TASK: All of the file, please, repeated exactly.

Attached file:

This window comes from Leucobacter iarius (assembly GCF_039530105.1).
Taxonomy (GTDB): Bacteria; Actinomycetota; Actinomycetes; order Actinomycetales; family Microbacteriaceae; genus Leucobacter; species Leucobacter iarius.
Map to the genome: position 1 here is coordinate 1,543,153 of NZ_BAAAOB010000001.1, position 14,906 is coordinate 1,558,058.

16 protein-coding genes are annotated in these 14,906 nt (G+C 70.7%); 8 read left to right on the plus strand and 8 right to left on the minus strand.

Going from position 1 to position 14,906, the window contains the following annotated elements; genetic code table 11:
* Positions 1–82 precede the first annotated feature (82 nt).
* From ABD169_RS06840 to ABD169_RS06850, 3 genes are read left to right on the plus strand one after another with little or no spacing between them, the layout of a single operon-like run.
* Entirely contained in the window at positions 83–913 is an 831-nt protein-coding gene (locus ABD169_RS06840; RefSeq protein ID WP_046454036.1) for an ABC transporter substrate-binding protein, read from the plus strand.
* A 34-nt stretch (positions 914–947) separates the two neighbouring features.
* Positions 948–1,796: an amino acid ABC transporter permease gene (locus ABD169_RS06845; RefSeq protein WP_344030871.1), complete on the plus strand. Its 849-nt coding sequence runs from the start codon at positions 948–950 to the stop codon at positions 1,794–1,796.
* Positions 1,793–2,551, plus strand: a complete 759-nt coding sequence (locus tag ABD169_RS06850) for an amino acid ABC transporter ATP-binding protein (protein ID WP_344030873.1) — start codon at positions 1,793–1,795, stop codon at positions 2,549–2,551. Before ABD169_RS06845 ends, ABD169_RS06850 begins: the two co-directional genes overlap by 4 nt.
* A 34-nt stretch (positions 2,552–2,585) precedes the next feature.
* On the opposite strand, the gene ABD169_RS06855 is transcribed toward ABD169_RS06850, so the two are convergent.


This window comes from Leucobacter iarius (assembly GCF_039530105.1).
Taxonomy (GTDB): Bacteria; Actinomycetota; Actinomycetes; order Actinomycetales; family Microbacteriaceae; genus Leucobacter; species Leucobacter iarius.
Map to the genome: position 1 here is coordinate 1,543,153 of NZ_BAAAOB010000001.1, position 14,906 is coordinate 1,558,058.

16 protein-coding genes are annotated in these 14,906 nt (G+C 70.7%); 8 read left to right on the plus strand and 8 right to left on the minus strand.

Going from position 1 to position 14,906, the window contains the following annotated elements; genetic code table 11:
* Positions 1–82 precede the first annotated feature (82 nt).
* From ABD169_RS06840 to ABD169_RS06850, 3 genes are read left to right on the plus strand one after another with little or no spacing between them, the layout of a single operon-like run.
* Entirely contained in the window at positions 83–913 is an 831-nt protein-coding gene (locus ABD169_RS06840; RefSeq protein ID WP_046454036.1) for an ABC transporter substrate-binding protein, read from the plus strand.
* A 34-nt stretch (positions 914–947) separates the two neighbouring features.
* Positions 948–1,796: an amino acid ABC transporter permease gene (locus ABD169_RS06845; RefSeq protein WP_344030871.1), complete on the plus strand. Its 849-nt coding sequence runs from the start codon at positions 948–950 to the stop codon at positions 1,794–1,796.
* Positions 1,793–2,551, plus strand: a complete 759-nt coding sequence (locus tag ABD169_RS06850) for an amino acid ABC transporter ATP-binding protein (protein ID WP_344030873.1) — start codon at positions 1,793–1,795, stop codon at positions 2,549–2,551. Before ABD169_RS06845 ends, ABD169_RS06850 begins: the two co-directional genes overlap by 4 nt.
* A 34-nt stretch (positions 2,552–2,585) precedes the next feature.
* On the opposite strand, the gene ABD169_RS06855 is transcribed toward ABD169_RS06850, so the two are convergent.